Archive for category Dipping Sauces
I’ll be honest with you, I don’t eat much beef. But it’s not because I don’t want to. My partner doesn’t like the texture of beef. And she definitely doesn’t like the whole “rare” thing. This is good, though, because moderation is important when eating red meat. You have to remember that pork and lamb are also considered red meats when planning your menu for the week. So, when I make this dish, I am really in the mood for it and I enjoy it thoroughly. For those who are purists and do not like the spicy aspect of this dish, I provide an alternative.
This can also be made using sirloin strip steak, but I find rib-eye more tender, so it’s my beef cut of choice. You can use either bone-in or boneless. If you want to make a pretty presentation and cut and fan the steak on a plate, use boneless. Either way, it’s absolutely delicious.
Here’s some fair warning: This recipe creates smoke which could very well set off your smoke detectors. I made it this past Friday night and did just that, even with the windows open. The dog didn’t much like the sound but, for we humans, it’s a small price to pay for such a delicious dish.
Also, the level of “marble” in the beef is important. The more “marble” the more tender after it’s cooked.
1 tbsp paprika
1 tbsp chili powder
1 tbsp garlic powder
1 tbsp Kosher or Sea salt
1 tbsp coarse ground black pepper
1 tbsp red pepper flakes (if you don’t like heat; just leave this out)
This is a simple process. Just mix all of these ingredients together. If there is any left over after you’ve rubbed it on the steak, just store it in an airtight container.
2 rib-eye steaks, about 1-1/2 inches thick
Spicy Steak Rub (above)
Canola oil (to coat the steak)
Remove the steak from the refrigerator and bring it to room temperature. Place a 12-inch cast iron skilled (or other oven-proof skillet) in the over and heat the oven to 500 degrees (hence, the smoke folks).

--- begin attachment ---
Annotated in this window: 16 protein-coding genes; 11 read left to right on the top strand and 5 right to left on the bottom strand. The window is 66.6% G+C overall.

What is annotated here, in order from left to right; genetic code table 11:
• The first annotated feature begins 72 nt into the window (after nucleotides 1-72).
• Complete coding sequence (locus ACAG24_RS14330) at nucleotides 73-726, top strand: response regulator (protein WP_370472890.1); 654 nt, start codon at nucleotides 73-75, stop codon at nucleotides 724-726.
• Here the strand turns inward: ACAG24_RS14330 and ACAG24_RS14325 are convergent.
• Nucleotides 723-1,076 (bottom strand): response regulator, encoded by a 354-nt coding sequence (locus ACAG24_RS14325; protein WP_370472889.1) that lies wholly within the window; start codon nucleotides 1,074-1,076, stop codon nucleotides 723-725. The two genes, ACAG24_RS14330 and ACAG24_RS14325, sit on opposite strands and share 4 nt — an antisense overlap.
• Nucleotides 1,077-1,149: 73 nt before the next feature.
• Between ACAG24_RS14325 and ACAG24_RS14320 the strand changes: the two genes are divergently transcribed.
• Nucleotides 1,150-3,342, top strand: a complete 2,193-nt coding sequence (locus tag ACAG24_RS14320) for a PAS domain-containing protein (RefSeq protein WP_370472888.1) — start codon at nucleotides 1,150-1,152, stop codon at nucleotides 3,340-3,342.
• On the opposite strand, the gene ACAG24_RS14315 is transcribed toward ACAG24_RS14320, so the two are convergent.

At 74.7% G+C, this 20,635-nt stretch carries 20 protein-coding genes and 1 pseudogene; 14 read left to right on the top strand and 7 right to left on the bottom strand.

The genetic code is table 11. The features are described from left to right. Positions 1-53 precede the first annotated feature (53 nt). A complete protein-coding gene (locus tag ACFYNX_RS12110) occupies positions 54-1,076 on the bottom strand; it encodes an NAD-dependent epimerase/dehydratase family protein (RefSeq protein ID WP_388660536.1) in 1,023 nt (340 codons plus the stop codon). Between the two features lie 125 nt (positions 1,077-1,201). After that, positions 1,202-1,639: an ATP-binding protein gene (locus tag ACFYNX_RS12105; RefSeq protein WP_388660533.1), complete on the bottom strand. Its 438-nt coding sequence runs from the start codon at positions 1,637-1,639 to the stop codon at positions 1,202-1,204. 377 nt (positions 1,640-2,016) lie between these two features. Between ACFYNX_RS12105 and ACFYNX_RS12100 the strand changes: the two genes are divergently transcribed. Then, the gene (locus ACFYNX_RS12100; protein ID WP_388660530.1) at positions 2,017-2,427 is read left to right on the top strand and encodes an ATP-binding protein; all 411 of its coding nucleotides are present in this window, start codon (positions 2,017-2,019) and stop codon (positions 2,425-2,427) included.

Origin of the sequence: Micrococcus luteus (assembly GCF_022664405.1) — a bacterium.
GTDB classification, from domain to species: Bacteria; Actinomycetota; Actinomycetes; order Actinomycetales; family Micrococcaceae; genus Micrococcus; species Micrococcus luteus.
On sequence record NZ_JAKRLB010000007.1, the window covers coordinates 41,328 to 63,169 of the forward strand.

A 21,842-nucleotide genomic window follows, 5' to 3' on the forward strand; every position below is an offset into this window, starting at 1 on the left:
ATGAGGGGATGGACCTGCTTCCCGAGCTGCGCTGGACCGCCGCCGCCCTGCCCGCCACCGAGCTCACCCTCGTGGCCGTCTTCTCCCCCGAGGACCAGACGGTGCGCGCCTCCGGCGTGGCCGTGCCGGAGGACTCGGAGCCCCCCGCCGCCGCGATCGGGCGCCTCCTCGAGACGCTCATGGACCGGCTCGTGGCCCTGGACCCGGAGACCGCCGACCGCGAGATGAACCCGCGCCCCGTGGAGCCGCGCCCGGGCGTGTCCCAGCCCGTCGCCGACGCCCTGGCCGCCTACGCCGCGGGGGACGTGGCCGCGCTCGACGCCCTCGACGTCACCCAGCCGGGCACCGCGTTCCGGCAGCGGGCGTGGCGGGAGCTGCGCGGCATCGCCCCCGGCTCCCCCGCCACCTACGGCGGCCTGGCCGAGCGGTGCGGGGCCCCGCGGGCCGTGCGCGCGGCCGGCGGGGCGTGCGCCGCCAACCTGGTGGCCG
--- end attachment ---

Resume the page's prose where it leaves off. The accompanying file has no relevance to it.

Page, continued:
When the oven reaches 500 degrees, remove the skillet from the oven and place it on your stove-top range on high. Coat the steak lightly with the Canola oil and coat both sides with the spicy rub.
Place the steaks in the skillet and cook for 30 seconds. Use tongs to flip the steak and cook for another 30 seconds. Then, put the pan straight into the 500-degree oven for 2 minutes. After 2 minutes, flip the steaks and cook for another 2 minutes. The steak is being cooked for “rare.” If you prefer medium rare, add 1 to 1-1/2 minutes on each side.
Remove the steak from the oven and cover with aluminum foil and allow it to sit for about 2 minutes. (While you’re waiting, wave your arms like crazy under your smoke detectors to get them to shut up.)
You can either serve the steak whole or slice thin and fan onto your plate (if you’re into presentation, of course).
Alternative to Spicy Rub
If you’re not into the whole spicy thing (which I do not understand, of course), simply sprinkle both sides of the steak before cooking with Kosher or Sea salt and freshly ground black pepper. If this is the way you go, I suggest serving it with a bottle of Tabasco sauce or a dipping sauce. Here’s a good one:
2 tbsp reduced-sodium soy sauce
2 tbsp fresh lime juice
1 tbsp Sriracha
1 tsp malt vinegar
Knock yourself out.